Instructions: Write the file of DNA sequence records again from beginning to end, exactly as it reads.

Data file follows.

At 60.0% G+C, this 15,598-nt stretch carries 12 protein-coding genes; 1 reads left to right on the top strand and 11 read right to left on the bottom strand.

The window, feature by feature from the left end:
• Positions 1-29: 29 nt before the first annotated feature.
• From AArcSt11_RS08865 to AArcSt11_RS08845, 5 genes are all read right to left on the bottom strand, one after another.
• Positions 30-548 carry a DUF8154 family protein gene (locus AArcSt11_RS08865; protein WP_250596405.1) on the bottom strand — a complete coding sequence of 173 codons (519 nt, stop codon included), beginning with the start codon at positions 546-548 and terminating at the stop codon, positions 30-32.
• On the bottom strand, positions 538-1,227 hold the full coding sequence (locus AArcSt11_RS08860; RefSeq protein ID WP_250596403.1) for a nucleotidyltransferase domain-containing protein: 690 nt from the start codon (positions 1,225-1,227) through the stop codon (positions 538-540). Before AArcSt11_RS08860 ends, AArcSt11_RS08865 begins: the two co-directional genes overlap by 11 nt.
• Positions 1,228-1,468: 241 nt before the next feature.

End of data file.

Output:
At 60.0% G+C, this 15,598-nt stretch carries 12 protein-coding genes; 1 reads left to right on the top strand and 11 read right to left on the bottom strand.

The window, feature by feature from the left end:
• Positions 1-29: 29 nt before the first annotated feature.
• From AArcSt11_RS08865 to AArcSt11_RS08845, 5 genes are all read right to left on the bottom strand, one after another.
• Positions 30-548 carry a DUF8154 family protein gene (locus AArcSt11_RS08865; protein WP_250596405.1) on the bottom strand — a complete coding sequence of 173 codons (519 nt, stop codon included), beginning with the start codon at positions 546-548 and terminating at the stop codon, positions 30-32.
• On the bottom strand, positions 538-1,227 hold the full coding sequence (locus AArcSt11_RS08860; RefSeq protein ID WP_250596403.1) for a nucleotidyltransferase domain-containing protein: 690 nt from the start codon (positions 1,225-1,227) through the stop codon (positions 538-540). Before AArcSt11_RS08860 ends, AArcSt11_RS08865 begins: the two co-directional genes overlap by 11 nt.
• Positions 1,228-1,468: 241 nt before the next feature.